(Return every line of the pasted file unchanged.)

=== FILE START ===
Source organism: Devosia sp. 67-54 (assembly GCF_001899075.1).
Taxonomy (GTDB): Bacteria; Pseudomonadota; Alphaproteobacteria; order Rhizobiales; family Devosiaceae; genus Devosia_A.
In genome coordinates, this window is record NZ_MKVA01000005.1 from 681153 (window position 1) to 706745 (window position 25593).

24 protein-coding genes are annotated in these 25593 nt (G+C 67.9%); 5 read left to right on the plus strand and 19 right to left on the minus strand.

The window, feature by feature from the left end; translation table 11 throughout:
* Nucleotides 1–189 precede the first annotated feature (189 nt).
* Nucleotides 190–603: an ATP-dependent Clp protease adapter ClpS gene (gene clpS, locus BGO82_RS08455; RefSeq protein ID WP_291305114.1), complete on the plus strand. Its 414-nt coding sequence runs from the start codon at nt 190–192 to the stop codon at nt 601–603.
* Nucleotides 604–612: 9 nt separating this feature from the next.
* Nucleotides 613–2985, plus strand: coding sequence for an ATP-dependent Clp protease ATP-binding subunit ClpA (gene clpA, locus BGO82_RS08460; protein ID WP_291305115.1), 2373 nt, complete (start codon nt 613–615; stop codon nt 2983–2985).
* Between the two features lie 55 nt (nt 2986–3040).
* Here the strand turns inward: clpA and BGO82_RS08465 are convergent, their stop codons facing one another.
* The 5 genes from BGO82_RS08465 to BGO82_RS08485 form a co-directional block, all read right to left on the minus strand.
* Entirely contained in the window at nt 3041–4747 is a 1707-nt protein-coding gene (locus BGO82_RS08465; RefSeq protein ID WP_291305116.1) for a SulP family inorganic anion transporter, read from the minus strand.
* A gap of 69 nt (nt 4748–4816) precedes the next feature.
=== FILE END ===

Source organism: Devosia sp. 67-54 (assembly GCF_001899075.1).
Taxonomy (GTDB): Bacteria; Pseudomonadota; Alphaproteobacteria; order Rhizobiales; family Devosiaceae; genus Devosia_A.
In genome coordinates, this window is record NZ_MKVA01000005.1 from 681153 (window position 1) to 706745 (window position 25593).

24 protein-coding genes are annotated in these 25593 nt (G+C 67.9%); 5 read left to right on the plus strand and 19 right to left on the minus strand.

The window, feature by feature from the left end; translation table 11 throughout:
* Nucleotides 1–189 precede the first annotated feature (189 nt).
* Nucleotides 190–603: an ATP-dependent Clp protease adapter ClpS gene (gene clpS, locus BGO82_RS08455; RefSeq protein ID WP_291305114.1), complete on the plus strand. Its 414-nt coding sequence runs from the start codon at nt 190–192 to the stop codon at nt 601–603.
* Nucleotides 604–612: 9 nt separating this feature from the next.
* Nucleotides 613–2985, plus strand: coding sequence for an ATP-dependent Clp protease ATP-binding subunit ClpA (gene clpA, locus BGO82_RS08460; protein ID WP_291305115.1), 2373 nt, complete (start codon nt 613–615; stop codon nt 2983–2985).
* Between the two features lie 55 nt (nt 2986–3040).
* Here the strand turns inward: clpA and BGO82_RS08465 are convergent, their stop codons facing one another.
* The 5 genes from BGO82_RS08465 to BGO82_RS08485 form a co-directional block, all read right to left on the minus strand.
* Entirely contained in the window at nt 3041–4747 is a 1707-nt protein-coding gene (locus BGO82_RS08465; RefSeq protein ID WP_291305116.1) for a SulP family inorganic anion transporter, read from the minus strand.
* A gap of 69 nt (nt 4748–4816) precedes the next feature.